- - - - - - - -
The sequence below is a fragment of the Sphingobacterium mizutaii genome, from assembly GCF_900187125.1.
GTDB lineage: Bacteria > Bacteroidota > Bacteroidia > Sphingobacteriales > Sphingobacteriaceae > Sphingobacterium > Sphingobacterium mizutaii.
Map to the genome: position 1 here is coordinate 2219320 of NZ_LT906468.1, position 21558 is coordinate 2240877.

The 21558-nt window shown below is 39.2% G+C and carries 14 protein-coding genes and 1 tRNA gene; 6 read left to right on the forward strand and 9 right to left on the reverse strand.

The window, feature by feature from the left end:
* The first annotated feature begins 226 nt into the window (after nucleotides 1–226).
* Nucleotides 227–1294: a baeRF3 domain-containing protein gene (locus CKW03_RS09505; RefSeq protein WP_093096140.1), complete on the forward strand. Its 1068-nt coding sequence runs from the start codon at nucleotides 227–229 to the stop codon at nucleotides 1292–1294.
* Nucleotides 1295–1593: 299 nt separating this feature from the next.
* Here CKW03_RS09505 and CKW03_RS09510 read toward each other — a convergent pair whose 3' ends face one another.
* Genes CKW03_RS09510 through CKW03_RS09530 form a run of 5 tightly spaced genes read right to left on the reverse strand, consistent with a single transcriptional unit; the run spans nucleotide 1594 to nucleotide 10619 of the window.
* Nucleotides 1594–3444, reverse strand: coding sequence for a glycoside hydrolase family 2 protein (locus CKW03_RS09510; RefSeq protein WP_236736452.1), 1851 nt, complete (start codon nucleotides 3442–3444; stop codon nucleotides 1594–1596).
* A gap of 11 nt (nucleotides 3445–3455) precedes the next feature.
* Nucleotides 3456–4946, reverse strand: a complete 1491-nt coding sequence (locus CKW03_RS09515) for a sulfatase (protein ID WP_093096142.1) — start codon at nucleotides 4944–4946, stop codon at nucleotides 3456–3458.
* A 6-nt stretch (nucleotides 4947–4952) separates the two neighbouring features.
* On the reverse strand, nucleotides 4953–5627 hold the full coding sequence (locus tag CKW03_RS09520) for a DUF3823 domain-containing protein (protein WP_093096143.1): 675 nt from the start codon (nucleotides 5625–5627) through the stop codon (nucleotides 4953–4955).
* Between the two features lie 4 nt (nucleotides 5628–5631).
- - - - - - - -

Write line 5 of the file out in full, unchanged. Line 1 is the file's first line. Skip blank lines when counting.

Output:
The window, feature by feature from the left end: